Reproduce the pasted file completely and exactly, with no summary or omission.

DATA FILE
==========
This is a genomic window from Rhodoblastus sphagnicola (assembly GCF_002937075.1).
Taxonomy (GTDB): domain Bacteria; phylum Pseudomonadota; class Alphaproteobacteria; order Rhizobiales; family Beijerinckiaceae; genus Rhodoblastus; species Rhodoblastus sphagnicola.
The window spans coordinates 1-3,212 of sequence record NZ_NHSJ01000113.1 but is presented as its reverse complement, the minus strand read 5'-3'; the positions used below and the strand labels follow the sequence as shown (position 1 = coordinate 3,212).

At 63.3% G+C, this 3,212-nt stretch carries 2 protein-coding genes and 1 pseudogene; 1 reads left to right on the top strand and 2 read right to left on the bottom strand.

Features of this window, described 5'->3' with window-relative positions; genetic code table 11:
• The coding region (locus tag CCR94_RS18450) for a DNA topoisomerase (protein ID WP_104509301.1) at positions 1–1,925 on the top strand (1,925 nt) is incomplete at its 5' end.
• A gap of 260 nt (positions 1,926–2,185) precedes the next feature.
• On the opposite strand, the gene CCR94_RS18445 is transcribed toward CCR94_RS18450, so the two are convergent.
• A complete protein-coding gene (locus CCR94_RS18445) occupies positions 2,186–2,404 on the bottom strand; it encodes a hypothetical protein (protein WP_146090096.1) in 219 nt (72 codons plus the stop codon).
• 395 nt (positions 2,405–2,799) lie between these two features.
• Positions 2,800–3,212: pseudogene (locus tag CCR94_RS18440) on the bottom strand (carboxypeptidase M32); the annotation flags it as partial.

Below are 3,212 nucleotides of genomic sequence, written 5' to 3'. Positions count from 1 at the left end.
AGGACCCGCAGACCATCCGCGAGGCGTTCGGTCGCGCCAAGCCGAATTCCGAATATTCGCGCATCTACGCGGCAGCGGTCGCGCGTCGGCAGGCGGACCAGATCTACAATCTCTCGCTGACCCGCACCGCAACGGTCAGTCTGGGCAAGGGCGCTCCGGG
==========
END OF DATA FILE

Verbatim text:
This is a genomic window from Rhodoblastus sphagnicola (assembly GCF_002937075.1).
Taxonomy (GTDB): domain Bacteria; phylum Pseudomonadota; class Alphaproteobacteria; order Rhizobiales; family Beijerinckiaceae; genus Rhodoblastus; species Rhodoblastus sphagnicola.
The window spans coordinates 1-3,212 of sequence record NZ_NHSJ01000113.1 but is presented as its reverse complement, the minus strand read 5'-3'; the positions used below and the strand labels follow the sequence as shown (position 1 = coordinate 3,212).

At 63.3% G+C, this 3,212-nt stretch carries 2 protein-coding genes and 1 pseudogene; 1 reads left to right on the top strand and 2 read right to left on the bottom strand.

Features of this window, described 5'->3' with window-relative positions; genetic code table 11:
• The coding region (locus tag CCR94_RS18450) for a DNA topoisomerase (protein ID WP_104509301.1) at positions 1–1,925 on the top strand (1,925 nt) is incomplete at its 5' end.
• A gap of 260 nt (positions 1,926–2,185) precedes the next feature.
• On the opposite strand, the gene CCR94_RS18445 is transcribed toward CCR94_RS18450, so the two are convergent.
• A complete protein-coding gene (locus CCR94_RS18445) occupies positions 2,186–2,404 on the bottom strand; it encodes a hypothetical protein (protein WP_146090096.1) in 219 nt (72 codons plus the stop codon).
• 395 nt (positions 2,405–2,799) lie between these two features.
• Positions 2,800–3,212: pseudogene (locus tag CCR94_RS18440) on the bottom strand (carboxypeptidase M32); the annotation flags it as partial.

Below are 3,212 nucleotides of genomic sequence, written 5' to 3'. Positions count from 1 at the left end.
AGGACCCGCAGACCATCCGCGAGGCGTTCGGTCGCGCCAAGCCGAATTCCGAATATTCGCGCATCTACGCGGCAGCGGTCGCGCGTCGGCAGGCGGACCAGATCTACAATCTCTCGCTGACCCGCACCGCAACGGTCAGTCTGGGCAAGGGCGCTCCGGG